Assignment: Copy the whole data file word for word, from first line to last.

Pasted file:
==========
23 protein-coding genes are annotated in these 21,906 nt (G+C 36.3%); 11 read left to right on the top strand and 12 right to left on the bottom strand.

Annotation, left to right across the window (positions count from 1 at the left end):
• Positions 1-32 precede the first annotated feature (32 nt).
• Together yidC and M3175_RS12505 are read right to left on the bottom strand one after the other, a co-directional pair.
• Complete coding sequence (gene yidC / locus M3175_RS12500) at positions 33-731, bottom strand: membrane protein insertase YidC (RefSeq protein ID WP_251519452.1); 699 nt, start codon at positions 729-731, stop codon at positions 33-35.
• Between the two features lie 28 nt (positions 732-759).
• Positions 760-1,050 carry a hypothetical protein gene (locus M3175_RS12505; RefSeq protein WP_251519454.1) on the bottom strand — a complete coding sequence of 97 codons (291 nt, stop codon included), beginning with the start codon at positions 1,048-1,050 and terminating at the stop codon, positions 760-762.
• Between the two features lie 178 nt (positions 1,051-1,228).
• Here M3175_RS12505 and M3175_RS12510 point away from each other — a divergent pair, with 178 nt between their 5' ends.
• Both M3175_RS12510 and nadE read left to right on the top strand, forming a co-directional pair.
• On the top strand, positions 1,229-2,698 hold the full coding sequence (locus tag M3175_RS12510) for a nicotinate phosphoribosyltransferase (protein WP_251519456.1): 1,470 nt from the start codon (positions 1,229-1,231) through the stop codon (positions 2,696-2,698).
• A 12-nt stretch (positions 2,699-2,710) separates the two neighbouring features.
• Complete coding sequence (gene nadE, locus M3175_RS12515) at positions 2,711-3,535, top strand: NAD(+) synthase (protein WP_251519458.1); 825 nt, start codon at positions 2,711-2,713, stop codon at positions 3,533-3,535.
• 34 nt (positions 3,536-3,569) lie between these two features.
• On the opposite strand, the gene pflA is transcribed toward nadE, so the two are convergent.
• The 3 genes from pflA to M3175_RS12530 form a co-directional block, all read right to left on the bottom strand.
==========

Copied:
23 protein-coding genes are annotated in these 21,906 nt (G+C 36.3%); 11 read left to right on the top strand and 12 right to left on the bottom strand.

Annotation, left to right across the window (positions count from 1 at the left end):
• Positions 1-32 precede the first annotated feature (32 nt).
• Together yidC and M3175_RS12505 are read right to left on the bottom strand one after the other, a co-directional pair.
• Complete coding sequence (gene yidC / locus M3175_RS12500) at positions 33-731, bottom strand: membrane protein insertase YidC (RefSeq protein ID WP_251519452.1); 699 nt, start codon at positions 729-731, stop codon at positions 33-35.
• Between the two features lie 28 nt (positions 732-759).
• Positions 760-1,050 carry a hypothetical protein gene (locus M3175_RS12505; RefSeq protein WP_251519454.1) on the bottom strand — a complete coding sequence of 97 codons (291 nt, stop codon included), beginning with the start codon at positions 1,048-1,050 and terminating at the stop codon, positions 760-762.
• Between the two features lie 178 nt (positions 1,051-1,228).
• Here M3175_RS12505 and M3175_RS12510 point away from each other — a divergent pair, with 178 nt between their 5' ends.
• Both M3175_RS12510 and nadE read left to right on the top strand, forming a co-directional pair.
• On the top strand, positions 1,229-2,698 hold the full coding sequence (locus tag M3175_RS12510) for a nicotinate phosphoribosyltransferase (protein WP_251519456.1): 1,470 nt from the start codon (positions 1,229-1,231) through the stop codon (positions 2,696-2,698).
• A 12-nt stretch (positions 2,699-2,710) separates the two neighbouring features.
• Complete coding sequence (gene nadE, locus M3175_RS12515) at positions 2,711-3,535, top strand: NAD(+) synthase (protein WP_251519458.1); 825 nt, start codon at positions 2,711-2,713, stop codon at positions 3,533-3,535.
• 34 nt (positions 3,536-3,569) lie between these two features.
• On the opposite strand, the gene pflA is transcribed toward nadE, so the two are convergent.
• The 3 genes from pflA to M3175_RS12530 form a co-directional block, all read right to left on the bottom strand.